• 4
    Newer approach is to use $scope.$evalAsync() which safely executes in current digest cycle if possible or in next cycle. Refer to bennadel.com/blog/… – jmjarri Dec 16 '15 at 15:45
16

It is most definitely an anti-pattern now. I've seen a digest blow up even if you check for the $$phase. You're just not supposed to access the internal API denoted by $$ prefixes.

You should use

 $scope.$evalAsync();

as this is the preferred method in Angular ^1.4 and is specifically exposed as an API for the application layer.

9

In any case when your digest in progress and you push another service to digest, it simply gives an error i.e. digest already in progress. so to cure this you have two option. you can check for anyother digest in progress like polling.

First one

if ($scope.$root.$$phase != '$apply' && $scope.$root.$$phase != '$digest') {
    $scope.$apply();
}

if the above condition is true, then you can apply your $scope.$apply otherwies not and

second solution is use $timeout

$timeout(function() {
  //...
})

it will not let the other digest to start untill $timeout complete it's execution.

  • 1
    downvoted; The question specifically asks why NOT to do the thing you are describing here, not for another way to hack around it. See the excellent answer by @gaul for when to use $scope.$apply();. – PureSpider Oct 27 '14 at 9:36
  • Though not answering the question: $timeout is the key! it works and later i found that it is recommended too. – Himel Nag Rana May 29 '15 at 9:21
  • I know it is quite late to add comment to this 2 years later, but be careful when using $timeout too much, as this can cost you too much in performance if you do not have good application structure – cpoDesign Jul 13 '16 at 14:48
9

scope.$apply triggers a $digest cycle which is fundamental to 2-way data binding

A $digest cycle checks for objects i.e. models(to be precise $watch) attached to $scope to assess if their values have changed and if it detects a change then it takes necessary steps to update the view.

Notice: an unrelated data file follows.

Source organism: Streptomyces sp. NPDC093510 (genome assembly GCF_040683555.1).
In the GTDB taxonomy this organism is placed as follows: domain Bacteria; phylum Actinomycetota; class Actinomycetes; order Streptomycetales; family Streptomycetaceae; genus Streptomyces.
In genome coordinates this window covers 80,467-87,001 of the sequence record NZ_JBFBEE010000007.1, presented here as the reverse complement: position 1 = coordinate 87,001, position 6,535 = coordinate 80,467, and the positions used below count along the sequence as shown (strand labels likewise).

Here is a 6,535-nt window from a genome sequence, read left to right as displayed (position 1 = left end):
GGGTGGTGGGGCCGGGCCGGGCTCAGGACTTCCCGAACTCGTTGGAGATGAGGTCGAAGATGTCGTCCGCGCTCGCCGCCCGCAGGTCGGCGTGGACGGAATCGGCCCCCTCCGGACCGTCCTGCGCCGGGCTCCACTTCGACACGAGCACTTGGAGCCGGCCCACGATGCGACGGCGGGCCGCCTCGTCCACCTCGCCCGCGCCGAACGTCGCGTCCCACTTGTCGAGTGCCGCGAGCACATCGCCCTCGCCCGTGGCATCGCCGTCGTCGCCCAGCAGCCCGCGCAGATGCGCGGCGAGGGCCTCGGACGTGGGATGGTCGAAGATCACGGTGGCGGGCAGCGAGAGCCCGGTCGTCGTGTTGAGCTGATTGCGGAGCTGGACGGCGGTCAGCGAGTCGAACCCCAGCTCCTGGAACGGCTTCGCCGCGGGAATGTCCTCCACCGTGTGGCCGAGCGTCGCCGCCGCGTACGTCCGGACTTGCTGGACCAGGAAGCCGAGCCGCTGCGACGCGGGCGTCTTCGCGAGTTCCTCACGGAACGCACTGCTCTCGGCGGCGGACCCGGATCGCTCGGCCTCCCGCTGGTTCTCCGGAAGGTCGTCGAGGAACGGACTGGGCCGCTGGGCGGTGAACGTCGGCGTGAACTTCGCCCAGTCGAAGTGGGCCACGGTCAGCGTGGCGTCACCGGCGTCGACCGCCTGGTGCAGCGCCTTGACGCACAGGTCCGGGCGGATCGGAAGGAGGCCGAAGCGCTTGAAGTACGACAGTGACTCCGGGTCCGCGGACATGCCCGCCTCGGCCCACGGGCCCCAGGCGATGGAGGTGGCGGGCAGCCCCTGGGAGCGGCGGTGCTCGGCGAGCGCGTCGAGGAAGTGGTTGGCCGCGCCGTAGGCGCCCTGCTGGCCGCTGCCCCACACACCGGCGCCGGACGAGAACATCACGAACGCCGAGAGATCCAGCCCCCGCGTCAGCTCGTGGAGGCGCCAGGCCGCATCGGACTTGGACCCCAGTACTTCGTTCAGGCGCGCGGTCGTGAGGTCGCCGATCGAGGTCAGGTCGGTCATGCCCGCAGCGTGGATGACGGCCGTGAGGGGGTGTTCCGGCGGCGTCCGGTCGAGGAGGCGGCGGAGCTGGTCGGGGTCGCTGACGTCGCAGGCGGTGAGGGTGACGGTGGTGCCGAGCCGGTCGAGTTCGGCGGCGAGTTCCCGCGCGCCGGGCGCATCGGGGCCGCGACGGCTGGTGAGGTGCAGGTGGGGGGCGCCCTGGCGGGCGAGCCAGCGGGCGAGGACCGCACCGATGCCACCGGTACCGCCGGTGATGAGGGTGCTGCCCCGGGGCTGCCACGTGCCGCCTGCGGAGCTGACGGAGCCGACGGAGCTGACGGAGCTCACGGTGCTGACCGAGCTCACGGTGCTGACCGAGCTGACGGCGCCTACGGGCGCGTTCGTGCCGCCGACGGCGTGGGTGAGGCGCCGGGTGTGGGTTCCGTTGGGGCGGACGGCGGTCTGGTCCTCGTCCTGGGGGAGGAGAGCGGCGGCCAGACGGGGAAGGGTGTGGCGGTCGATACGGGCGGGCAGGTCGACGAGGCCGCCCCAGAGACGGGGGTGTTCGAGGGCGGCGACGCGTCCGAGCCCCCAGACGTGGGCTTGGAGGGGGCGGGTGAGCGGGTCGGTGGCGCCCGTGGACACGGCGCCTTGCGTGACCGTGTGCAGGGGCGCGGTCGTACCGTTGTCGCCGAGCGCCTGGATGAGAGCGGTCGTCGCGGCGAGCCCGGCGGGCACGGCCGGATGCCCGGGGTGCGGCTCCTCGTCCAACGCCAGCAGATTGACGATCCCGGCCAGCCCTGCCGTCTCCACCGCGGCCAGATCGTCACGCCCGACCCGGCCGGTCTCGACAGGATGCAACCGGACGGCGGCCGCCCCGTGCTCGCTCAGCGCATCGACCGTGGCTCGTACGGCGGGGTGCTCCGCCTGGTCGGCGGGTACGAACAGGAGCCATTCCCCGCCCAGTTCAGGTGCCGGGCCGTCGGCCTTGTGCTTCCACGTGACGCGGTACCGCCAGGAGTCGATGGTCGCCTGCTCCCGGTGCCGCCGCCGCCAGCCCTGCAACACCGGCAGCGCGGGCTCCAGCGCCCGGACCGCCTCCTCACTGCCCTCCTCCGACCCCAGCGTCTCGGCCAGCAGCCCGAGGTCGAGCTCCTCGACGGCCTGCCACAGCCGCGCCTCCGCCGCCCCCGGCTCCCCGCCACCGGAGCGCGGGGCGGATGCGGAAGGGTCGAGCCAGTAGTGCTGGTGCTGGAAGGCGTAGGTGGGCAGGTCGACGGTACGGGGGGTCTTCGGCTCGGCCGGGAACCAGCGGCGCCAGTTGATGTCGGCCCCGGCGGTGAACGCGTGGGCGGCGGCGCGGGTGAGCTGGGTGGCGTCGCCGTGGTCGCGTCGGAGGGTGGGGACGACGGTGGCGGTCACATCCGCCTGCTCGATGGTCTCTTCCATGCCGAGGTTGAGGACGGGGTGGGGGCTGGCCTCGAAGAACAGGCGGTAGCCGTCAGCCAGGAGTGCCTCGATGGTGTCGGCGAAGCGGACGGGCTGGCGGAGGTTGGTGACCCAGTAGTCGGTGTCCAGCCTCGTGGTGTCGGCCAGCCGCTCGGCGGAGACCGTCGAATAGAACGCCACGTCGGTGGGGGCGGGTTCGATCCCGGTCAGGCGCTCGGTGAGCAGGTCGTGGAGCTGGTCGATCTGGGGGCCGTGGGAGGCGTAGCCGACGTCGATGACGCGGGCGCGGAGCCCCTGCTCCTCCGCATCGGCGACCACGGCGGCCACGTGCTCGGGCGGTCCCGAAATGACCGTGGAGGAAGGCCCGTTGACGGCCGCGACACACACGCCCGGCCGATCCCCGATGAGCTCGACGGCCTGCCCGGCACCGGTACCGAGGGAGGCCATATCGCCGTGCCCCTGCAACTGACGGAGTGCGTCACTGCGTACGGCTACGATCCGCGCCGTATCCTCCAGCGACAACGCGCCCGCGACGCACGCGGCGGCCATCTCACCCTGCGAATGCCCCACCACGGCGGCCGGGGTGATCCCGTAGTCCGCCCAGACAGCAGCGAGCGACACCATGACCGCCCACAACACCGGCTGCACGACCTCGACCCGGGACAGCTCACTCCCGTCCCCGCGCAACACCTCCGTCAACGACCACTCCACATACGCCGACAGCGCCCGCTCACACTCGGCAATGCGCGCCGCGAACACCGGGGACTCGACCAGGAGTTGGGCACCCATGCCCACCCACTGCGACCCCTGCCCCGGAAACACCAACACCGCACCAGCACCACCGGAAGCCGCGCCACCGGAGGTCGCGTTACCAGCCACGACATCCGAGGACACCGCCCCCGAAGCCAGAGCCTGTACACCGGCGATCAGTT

Now when you use $scope.$apply you face an error "Already in progress" so it is quite obvious that a $digest is running but what triggered it?

ans--> every $http calls, all ng-click, repeat, show, hide etc trigger a $digest cycle AND THE WORST PART IT RUNS OF EVERY $SCOPE.

ie say your page has 4 controllers or directives A,B,C,D

If you have 4 $scope properties in each of them then you have a total of 16 $scope properties on your page.

If you trigger $scope.$apply in controller D then a $digest cycle will check for all 16 values!!! plus all the $rootScope properties.

Answer-->but $scope.$digest triggers a $digest on child and same scope so it will check only 4 properties. So if you are sure that changes in D will not affect A, B, C then use $scope.$digest not $scope.$apply.

So a mere ng-click or ng-show/hide might be triggering a $digest cycle on over 100+ properties even when the user has not fired any event!

  • 2
    Yeah I realized this late into the project unfortunately. Wouldn't have used Angular if I knew this from the start. All standard directives fire a $scope.$apply, which in turns calls $rootScope.$digest, which performs dirty checks on ALL the scopes. Poor design decision if you ask me. I should be in control of what scopes should be dirty checked, because I KNOW HOW THE DATA IS LINKED TO THESE SCOPES! – MoonStom Jul 14 '14 at 10:34
0

Use $timeout, it is the way recommended.

My scenario is that I need to change items on the page based on the data I received from a WebSocket. And since it is outside of Angular, without the $timeout, the only model will be changed but not the view. Because Angular doesn't know that piece of data has been changed. $timeout is basically telling Angular to make the change in the next round of $digest.

I tried the following as well and it works. The difference to me is that $timeout is clearer.

setTimeout(function(){
    $scope.$apply(function(){
        // changes
    });
},0)
  • It's much cleaner to wrap your socket code in $apply (much like Angular's on AJAX code, i.e $http). Otherwise you have to repeat this code all over the place. – timruffles Jul 30 '15 at 15:01
  • this is definitely not recommended. Also, you will occasionally get an error doing this if $scope has $$phase. instead, you should use $scope.$evalAsync(); – FlavorScape Apr 28 '16 at 19:42
  • There is no need of $scope.$apply if you are using setTimeout or $timeout – Kunal May 10 '17 at 20:03
-1

I found very cool solution:

.factory('safeApply', [function($rootScope) {
    return function($scope, fn) {
        var phase = $scope.$root.$$phase;
        if (phase == '$apply' || phase == '$digest') {
            if (fn) {
                $scope.$eval(fn);
            }
        } else {
            if (fn) {
                $scope.$apply(fn);
            } else {
                $scope.$apply();
            }
        }
    }
}])

inject that where you need:

.controller('MyCtrl', ['$scope', 'safeApply',
    function($scope, safeApply) {
        safeApply($scope); // no function passed in
        safeApply($scope, function() { // passing a function in
        });
    }
])